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to be placed in the arms of the Saviour's mercy, and under the protection of His Holy Spirit, as one of the family of God! But remember, my child, that promises were made then, as well as prayers,

in

your behalf; and that now by the grace which is in Christ, the merciful favour which God has shewn to you in Him, and the help which God is ever ready for His sake to bestow, you must daily strive to lead the rest of your life according to that happy beginning. Yes; you must never forget the cross which was then marked upon your brow, nor ever be ashamed to confess" the faith of your crucified Saviour, but manfully fight under His banner against every enemy of your soul, and thus 6 continue Christ's faithful soldier and servant unto your life's end.” May such be

your happy lot! May such through God's great love and mercy be the lot of us all ! Then shall we indeed be blessed in our Christian privileges.

But to return. Our gracious Redeemer was born, as we have seen, of a lowly woman; born under the law of Moses, made subject to all its commands. Though the Lord of glory, and worshipped in heaven by the angelic hosts, He stooped down to be made and to be treated like sinful men. He was a King to give laws, yet He became as a servant to receive them. He left nothing wanting to the fulness of His obedience, or to the completeness of His condescension. Let us observe too, that in being born among the Jews, and not among any other people, our blessed Lord fulfilled those predictions of the Old Testament, which foretold that the great Deliverer of mankind should be a descendant of Abraham, and not of Abraham only, but of Jacob rather than of any other of Abraham's sons or grandsons; nay more, that he should spring up expressly out of the tribe of Judah, and in that tribe should be of the lineage and family of David. That we may see this quite clearly, the Evangelists, that is, the holy men who wrote the Gospels, are very careful to give us long tables of descent, or genealogies as they are called, to shew that the Virgin Mary, the mother of our Lord, was of David's line. Nor is this the only instance in which we have had an opportunity of observing already, in the history of our Lord, the wonderful fulfilment of prophecy, that is to say, the accomplishment, through the overruling care of God, of those things relating to His Son which, ages before, He had in His word declared should come to pass. His childhood was spoken of by Isaiah, who lived as you may remember in the time of the good king Hezekiah, many generations before the Redeemer's birth. In the ninth chapter of his prophecies he says, “ Unto us a Child is born, unto us a Son is given, and the government shall be upon His shoulder, and His name shall be called Wonderful, Counsellor, the mighty God, the everlasting Father, the Prince of Peace.” The very place too of His birth had been pointed out, as I told you once before, by the prophet Micah, more than seven hundred years before the nativity took place.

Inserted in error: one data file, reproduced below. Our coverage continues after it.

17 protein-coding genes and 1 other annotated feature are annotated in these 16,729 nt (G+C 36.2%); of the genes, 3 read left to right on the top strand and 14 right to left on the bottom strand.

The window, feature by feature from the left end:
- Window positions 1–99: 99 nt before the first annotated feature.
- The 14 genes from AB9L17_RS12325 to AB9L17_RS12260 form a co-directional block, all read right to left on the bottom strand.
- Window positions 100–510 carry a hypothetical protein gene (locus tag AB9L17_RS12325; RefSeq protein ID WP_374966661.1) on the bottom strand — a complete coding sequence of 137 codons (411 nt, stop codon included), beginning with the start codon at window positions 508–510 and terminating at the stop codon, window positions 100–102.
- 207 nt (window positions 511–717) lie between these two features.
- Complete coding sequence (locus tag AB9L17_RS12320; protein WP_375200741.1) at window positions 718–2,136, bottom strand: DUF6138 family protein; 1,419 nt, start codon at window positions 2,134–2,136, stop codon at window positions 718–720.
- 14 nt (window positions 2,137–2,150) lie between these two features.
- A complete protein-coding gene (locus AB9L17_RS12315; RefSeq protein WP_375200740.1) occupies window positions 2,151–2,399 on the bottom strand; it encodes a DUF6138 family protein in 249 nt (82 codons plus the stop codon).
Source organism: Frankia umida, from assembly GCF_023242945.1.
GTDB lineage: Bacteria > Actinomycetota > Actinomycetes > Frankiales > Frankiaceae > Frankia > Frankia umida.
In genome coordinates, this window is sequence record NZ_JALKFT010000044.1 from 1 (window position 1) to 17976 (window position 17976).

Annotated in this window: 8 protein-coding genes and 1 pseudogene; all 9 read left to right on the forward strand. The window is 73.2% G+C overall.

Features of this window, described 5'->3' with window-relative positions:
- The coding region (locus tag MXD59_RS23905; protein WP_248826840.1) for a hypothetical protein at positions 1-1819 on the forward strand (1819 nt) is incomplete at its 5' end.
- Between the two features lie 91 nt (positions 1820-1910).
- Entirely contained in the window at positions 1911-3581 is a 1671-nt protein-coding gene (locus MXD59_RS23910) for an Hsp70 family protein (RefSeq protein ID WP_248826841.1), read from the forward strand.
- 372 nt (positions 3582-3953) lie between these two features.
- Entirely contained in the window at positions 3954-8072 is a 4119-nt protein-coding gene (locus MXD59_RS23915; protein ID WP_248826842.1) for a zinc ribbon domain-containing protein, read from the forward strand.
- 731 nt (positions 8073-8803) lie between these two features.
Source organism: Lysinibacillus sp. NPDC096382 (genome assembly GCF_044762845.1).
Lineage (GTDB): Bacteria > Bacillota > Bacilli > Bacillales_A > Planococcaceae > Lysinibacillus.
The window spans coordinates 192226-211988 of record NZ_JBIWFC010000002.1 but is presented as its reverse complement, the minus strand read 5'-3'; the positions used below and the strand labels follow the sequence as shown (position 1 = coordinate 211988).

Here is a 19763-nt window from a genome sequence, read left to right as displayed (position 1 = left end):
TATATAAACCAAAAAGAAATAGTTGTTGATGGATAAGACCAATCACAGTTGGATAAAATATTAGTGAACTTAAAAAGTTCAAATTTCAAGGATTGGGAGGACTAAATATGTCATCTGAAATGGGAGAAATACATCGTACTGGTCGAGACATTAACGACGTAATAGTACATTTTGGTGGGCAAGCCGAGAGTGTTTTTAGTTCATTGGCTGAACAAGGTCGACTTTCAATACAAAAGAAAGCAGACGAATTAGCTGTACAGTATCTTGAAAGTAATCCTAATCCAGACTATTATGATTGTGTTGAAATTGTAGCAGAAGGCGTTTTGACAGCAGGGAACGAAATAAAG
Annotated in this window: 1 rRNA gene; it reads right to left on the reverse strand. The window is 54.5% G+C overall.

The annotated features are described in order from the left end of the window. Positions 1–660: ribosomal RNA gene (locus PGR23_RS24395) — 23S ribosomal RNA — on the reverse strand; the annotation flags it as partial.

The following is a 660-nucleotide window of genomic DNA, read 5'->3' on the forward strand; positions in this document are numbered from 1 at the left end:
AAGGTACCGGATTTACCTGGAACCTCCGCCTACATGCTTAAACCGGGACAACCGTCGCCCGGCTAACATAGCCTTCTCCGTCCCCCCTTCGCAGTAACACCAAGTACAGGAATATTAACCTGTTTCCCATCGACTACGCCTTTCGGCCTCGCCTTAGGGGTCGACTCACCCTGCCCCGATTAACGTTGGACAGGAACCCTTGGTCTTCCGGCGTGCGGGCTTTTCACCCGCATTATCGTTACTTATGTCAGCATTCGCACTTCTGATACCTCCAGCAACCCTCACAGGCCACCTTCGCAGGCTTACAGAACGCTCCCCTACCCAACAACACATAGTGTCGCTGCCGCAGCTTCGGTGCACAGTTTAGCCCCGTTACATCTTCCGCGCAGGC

E. Yes, I remember his very words, Mamma; for we were reading them the other day: they were, “ And thou Bethlehem Ephrata, though thou be little among the thousands of Judah, yet out of thee shall He come forth unto me, that is to be ruler in Israel,

whose goings forth have been from of old, from everlasting.”

M. You see then even from these two verses which we have quoted, and I could tell you many more, with what reverence the prophets approached the subject of our Lord's incarnation ; and although we read of Him as a helpless infant, we must ever think and speak of Him with the utmost adoration. We must remember that, amid all this outward weakness and obscurity, this is the very Deliverer who was promised to Eve, and then to Abraham ; whom kings and prophets desired to see; and to whom the hopes of the faithful in old time were all along directed. Wonderful are the ways of God.